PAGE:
By Robbie Blakeley, Senior Contributing Reporter
RIO DE JANEIRO, BRAZIL – After two years and nine months Rio’s Maracanã Stadium has reopened in time for the Confederations Cup. Yet before the FIFA tournament, comes the arena’s second test-event on June 2nd when the Brazilian national side host England at the Maracanã, as part of the Football Association’s 150th anniversary celebrations.
Then comes the World Cup dress rehearsal in the form of the FIFA Confederations Cup. Rio will be the most busy host city over the next twelve months.
June’s competition will see three games at the Maracanã Stadium. First, on June 16th, CONCACAF champions Mexico face Euro 2012 runners-up Italy in a Group A clash.
Four days later, in a Group B fixture, world and European champions Spain take on Oceania title holders Tahiti.
The Maracanã will then bring the curtain down on the tournament on June 30th with the final. Cariocas are fervently hoping the Seleção goes the length; it is the only scenario that will see the national team play in Rio.
“The only way we [Cariocas] will see our national team is in a final, either this year, next year, or both. Personally I’m hoping the final will be Brazil v Spain. The two best teams in the world!” Romero Moraes, a Fluminense fan, told The Rio Times.
The following year Rio will see more World Cup action than any other city besides capital Brasília. Four group stage games are followed by a second round game, a quarter-final then the final. Yet while the Maracanã will be pivotal during the Confederations and World Cups – a total of ten games will be staged at the stadium – its role in domestic football is at present less defined.
Since its reopening at the end of April no other game has been held at the stadium. It was originally planned that a club match involving Fluminense, Flamengo or Botafogo would take place at the Maracanã, possibly a Copa Libertadores encounter featuring Fluminense.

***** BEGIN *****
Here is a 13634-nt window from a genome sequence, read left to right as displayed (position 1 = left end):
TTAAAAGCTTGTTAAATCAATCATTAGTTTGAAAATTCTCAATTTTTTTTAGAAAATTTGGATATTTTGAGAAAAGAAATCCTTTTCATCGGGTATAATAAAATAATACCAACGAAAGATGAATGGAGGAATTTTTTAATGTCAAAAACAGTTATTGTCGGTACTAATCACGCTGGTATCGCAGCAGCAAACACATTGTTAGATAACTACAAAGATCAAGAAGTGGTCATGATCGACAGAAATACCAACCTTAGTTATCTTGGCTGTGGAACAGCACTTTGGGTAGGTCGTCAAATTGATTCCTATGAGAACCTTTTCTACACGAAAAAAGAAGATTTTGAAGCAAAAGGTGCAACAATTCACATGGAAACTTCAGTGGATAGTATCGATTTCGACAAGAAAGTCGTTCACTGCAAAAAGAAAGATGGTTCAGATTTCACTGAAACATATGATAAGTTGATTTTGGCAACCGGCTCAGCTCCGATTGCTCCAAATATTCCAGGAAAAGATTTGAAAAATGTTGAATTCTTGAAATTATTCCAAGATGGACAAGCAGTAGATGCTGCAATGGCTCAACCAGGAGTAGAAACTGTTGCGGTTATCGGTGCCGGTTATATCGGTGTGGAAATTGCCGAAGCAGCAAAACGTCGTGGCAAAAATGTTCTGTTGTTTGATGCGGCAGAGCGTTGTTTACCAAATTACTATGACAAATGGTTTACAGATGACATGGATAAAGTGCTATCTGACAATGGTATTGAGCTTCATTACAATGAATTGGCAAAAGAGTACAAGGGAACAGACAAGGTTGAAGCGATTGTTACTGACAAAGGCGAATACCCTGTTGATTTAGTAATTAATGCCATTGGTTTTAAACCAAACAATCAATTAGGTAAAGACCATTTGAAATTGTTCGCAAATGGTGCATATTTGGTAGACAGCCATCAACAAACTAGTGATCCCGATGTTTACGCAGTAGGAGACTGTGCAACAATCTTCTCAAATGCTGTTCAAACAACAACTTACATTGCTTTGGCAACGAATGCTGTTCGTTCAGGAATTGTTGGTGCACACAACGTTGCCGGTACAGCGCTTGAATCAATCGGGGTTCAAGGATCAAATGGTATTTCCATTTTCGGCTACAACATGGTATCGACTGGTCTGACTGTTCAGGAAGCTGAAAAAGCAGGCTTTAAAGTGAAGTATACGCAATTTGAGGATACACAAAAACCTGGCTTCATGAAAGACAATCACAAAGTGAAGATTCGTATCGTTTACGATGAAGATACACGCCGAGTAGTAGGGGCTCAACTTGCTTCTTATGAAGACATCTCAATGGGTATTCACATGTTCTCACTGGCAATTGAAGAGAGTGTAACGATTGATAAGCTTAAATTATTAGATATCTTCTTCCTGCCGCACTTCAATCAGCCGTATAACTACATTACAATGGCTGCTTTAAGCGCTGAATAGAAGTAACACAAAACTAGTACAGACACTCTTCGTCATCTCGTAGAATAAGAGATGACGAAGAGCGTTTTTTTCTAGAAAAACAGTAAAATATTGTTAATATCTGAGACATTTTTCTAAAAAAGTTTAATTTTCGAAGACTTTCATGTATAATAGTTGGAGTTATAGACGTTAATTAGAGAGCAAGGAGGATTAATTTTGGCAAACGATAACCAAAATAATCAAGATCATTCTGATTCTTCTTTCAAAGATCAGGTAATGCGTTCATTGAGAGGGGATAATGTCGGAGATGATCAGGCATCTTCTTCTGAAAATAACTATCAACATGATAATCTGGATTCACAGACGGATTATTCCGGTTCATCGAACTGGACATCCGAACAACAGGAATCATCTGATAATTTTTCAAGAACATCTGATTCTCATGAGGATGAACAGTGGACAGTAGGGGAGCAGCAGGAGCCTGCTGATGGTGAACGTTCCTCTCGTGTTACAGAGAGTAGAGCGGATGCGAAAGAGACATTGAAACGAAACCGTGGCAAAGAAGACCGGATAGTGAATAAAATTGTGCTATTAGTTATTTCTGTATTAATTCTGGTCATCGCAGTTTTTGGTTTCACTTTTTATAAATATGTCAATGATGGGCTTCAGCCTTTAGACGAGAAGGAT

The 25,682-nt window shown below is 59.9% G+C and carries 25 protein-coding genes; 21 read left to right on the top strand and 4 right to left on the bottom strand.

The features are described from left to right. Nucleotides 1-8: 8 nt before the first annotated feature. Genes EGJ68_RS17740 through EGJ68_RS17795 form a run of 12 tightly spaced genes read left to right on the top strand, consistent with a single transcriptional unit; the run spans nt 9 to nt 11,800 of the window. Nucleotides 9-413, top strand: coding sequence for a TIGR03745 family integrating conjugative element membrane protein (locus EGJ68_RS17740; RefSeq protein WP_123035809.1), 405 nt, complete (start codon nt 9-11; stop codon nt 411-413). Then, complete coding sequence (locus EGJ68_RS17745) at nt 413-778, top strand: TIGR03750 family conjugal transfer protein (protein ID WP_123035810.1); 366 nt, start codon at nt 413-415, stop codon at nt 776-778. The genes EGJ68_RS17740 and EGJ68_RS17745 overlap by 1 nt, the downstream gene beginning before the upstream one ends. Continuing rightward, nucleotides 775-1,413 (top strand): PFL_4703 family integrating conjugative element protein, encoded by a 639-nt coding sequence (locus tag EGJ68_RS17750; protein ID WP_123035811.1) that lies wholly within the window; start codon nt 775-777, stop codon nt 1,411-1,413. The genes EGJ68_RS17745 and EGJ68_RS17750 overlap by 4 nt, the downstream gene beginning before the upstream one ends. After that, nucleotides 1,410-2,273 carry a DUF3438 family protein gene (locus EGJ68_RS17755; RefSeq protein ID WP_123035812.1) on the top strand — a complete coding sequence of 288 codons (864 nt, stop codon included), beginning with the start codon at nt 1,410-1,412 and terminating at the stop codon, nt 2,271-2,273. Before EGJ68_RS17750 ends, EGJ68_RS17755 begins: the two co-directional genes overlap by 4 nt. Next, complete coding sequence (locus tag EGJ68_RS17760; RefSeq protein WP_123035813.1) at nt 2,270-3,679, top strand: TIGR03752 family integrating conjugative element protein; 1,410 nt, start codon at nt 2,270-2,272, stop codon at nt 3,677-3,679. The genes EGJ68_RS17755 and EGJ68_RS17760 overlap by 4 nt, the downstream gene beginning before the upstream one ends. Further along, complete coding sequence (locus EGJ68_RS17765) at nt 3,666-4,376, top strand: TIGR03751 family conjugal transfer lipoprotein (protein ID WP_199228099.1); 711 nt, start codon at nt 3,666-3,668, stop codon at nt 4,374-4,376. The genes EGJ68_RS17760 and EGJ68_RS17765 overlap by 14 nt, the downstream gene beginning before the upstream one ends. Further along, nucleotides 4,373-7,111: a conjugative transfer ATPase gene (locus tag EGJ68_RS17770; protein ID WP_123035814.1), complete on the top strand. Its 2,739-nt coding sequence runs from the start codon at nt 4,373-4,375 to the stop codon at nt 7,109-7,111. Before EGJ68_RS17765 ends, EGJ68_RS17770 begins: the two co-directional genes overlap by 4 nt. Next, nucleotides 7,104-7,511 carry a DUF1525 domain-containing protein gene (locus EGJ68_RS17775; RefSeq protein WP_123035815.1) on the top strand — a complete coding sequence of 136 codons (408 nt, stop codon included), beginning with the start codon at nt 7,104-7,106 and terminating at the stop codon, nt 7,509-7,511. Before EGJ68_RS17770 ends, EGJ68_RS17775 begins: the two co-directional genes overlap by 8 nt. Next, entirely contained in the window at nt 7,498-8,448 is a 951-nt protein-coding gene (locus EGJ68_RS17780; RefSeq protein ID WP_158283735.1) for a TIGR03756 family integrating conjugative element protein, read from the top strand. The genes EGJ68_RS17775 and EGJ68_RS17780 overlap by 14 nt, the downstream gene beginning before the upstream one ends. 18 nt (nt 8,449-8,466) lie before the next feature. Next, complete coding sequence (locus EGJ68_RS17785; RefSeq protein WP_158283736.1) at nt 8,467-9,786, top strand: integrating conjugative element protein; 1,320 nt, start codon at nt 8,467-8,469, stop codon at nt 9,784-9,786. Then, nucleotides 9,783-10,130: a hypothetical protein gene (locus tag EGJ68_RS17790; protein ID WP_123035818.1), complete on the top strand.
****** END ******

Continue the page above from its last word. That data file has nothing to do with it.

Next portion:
As the premier club competition in South America a bigger crowd would have been guaranteed. Alternatively, the final of the 2013 Campeonato Carioca was mooted as another possibility.
Flamengo and Fluminense, the two Carioca clubs who are used to playing home games at the iconic sporting stage, have been forced to find alternatives over the last six weeks, despite the stadium being declared approximately 97 percent ready.
That has been no mean feat since the closure of the Engenhão Stadium. Vasco da Gama have allowed the use of their privately owned São Januário stadium, but some games have been sent further afield. The Estádio Moça Bonita in Bangu, Volta Redonda’s Raulinho Oliveira and even the stadium in Minas Gerais city Juiz de Fora have been used to host matches.
The issue of private ownership of the Maracanã is also a contentious one. At the time of writing the amount of public money lavished on the reformation works stands at over R$1 billion. Having invested such vast amounts from the public coffers the idea that private owners stand to make tens of millions in profits rankles with locals.
“All the money invested in the Maracanã was public. Giving it to private bodies shows a complete lack of respect to not only the Carioca but the whole Brazilian people,” Renata Rocha, a theatre actress in Rio, told The Rio Times.